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    You’ve just been rated 100% disabled by the Veterans Affairs. After the excitement of finally having the rating you deserve wears off, you start asking questions. One of the first questions that you might ask is this: It’s a legitimate question – rare is the Veteran that finds themselves sitting on the couch eating bon-bons … Continue reading

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Tbi Secondary's




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A TBI can be a life altering event because it involves the brain. So many things can be secondary to TBI, but I will get the list started...



PTSD due to the TBI event

Any physical damage caused by the TBI event


Scars from the TBI event

Sleep Apnea has been linked to TBI

Neurological issues

Nerve damage


Blurred vision

There are also 5 recognized secondary issues for TBI including seizures, depression within a specific time frame after the TBI & Parkinson's & dementia. These issues do not need a nexus statement linking them to a service connected condition. Only the diagnosis is needed, so long as the TBI has already been service connected.


Don't forget with the exception of the 5 recognized secondary conditions, the vet will need a nexus statement from the doctor. Once the doc diagnoses each secondary issue, they must also state, "the _______is at least as likely as not caused by TBI."

Edited by NavyWife

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Those 5 presumptive conditions to TBI currently are only a proposal. Final action to make it law doesn't tentatively go into effect until April 2014, a few months away.

The VA's criteria to qualify those 5 secondary conditions of TBI for presumptive service connection seems unduly restrictive, especially on older WWII, Vietnam and Korea era Veterans etc. who suffered a TBI when less was medically known about the sequelae of that type of injury. Veterans with "mild" TBIs are also going to have an uphill battle getting their secondary conditions from TBI presumed as service connected by the VA. Lots of hoops for Veterans to jump through are attached to this proposal.

Please read the proposal carefully: One of those proposed 5 presumed secondary conditions of TBI, "Parkinsonism" is or can be different from "Parkinson's disease" which it is sometimes confused with.

Diabetes Insipidus ought to be added to the list of proposed secondary conditions as some studies indicate permanent DI is found in higher than normal percentages in post moderate to severe TBI patients due to posterior pituitary dysfunction.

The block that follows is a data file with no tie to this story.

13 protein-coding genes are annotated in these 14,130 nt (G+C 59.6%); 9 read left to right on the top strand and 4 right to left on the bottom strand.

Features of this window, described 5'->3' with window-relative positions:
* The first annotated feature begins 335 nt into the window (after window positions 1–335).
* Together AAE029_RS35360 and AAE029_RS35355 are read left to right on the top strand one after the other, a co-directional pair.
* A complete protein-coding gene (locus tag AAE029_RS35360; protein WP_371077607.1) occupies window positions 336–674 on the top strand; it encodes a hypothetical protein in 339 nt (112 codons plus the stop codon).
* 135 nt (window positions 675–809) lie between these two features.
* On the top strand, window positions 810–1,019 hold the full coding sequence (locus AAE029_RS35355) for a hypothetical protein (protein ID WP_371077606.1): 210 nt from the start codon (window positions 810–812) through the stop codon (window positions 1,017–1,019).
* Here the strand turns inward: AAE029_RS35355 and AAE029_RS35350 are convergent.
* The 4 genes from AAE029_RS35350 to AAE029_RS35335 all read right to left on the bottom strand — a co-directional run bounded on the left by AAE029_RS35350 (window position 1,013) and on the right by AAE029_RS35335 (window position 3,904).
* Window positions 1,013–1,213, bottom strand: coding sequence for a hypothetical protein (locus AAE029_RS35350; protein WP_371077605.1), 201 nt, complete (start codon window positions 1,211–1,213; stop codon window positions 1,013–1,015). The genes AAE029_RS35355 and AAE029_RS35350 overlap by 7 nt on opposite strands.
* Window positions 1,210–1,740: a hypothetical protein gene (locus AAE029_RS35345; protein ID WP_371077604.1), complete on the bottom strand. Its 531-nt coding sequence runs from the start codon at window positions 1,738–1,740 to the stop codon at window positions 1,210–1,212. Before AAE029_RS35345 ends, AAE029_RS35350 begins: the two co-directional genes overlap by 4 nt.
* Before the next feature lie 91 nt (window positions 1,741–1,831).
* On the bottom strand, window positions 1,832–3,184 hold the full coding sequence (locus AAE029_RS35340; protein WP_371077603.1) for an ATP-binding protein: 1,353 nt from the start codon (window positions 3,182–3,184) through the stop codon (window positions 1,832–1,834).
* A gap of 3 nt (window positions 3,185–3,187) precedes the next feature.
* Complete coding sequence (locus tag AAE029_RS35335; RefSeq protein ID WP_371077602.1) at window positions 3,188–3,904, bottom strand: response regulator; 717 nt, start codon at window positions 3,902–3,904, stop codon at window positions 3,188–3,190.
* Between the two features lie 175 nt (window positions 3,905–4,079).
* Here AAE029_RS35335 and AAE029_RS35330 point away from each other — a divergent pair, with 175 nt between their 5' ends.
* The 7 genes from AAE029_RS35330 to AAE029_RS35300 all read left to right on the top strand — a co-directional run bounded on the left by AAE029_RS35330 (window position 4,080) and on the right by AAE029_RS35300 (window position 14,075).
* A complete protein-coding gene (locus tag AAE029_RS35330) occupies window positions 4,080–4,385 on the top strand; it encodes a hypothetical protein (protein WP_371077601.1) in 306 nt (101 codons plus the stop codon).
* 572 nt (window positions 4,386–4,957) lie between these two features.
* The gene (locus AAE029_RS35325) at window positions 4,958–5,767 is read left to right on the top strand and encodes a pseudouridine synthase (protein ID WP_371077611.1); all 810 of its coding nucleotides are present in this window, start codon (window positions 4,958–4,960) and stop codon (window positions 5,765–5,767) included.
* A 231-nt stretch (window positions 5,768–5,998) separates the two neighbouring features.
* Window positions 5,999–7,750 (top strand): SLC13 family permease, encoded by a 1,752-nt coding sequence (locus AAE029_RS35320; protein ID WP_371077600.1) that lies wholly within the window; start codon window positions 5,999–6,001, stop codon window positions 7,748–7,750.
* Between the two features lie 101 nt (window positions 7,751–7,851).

Edited by militarynurse

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Ok, confused. I was awarded TBI back in 09. I currently have a claim in for depression. I have been diagnosed with severe depression and was maxed out on thier perscription dosage for treatment. Does this mean I will win my depression claim even without a private doctor nexus? My mental health doctor straight out told me that it was secondary to my TBI, but then at my last appointment said it was secondary to PTSD, which I've never claimed. Maybe she ment depression? Anyway, I'm all kinds of confused. Don't know what my next step should be.

Edited by Philgrenier

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Click on that link in my post. It will take you to a legal website which explains in a lot of detail the criteria for those conditions. The depression must occur within a very specific timeframe after the TBI, either one year or three years after the TBI, depending on the type of TBI. Also the depression cannot have occurred prior to the TBI.

But even if you don't meet their very specific criteria, it can still be secondary to a TBI... Or secondary to any other service connected condition...

You mentioned your claim is already in for the depression. Is it written up as a secondary condition or as a standard direct service-connected condition?

Edited by NavyWife

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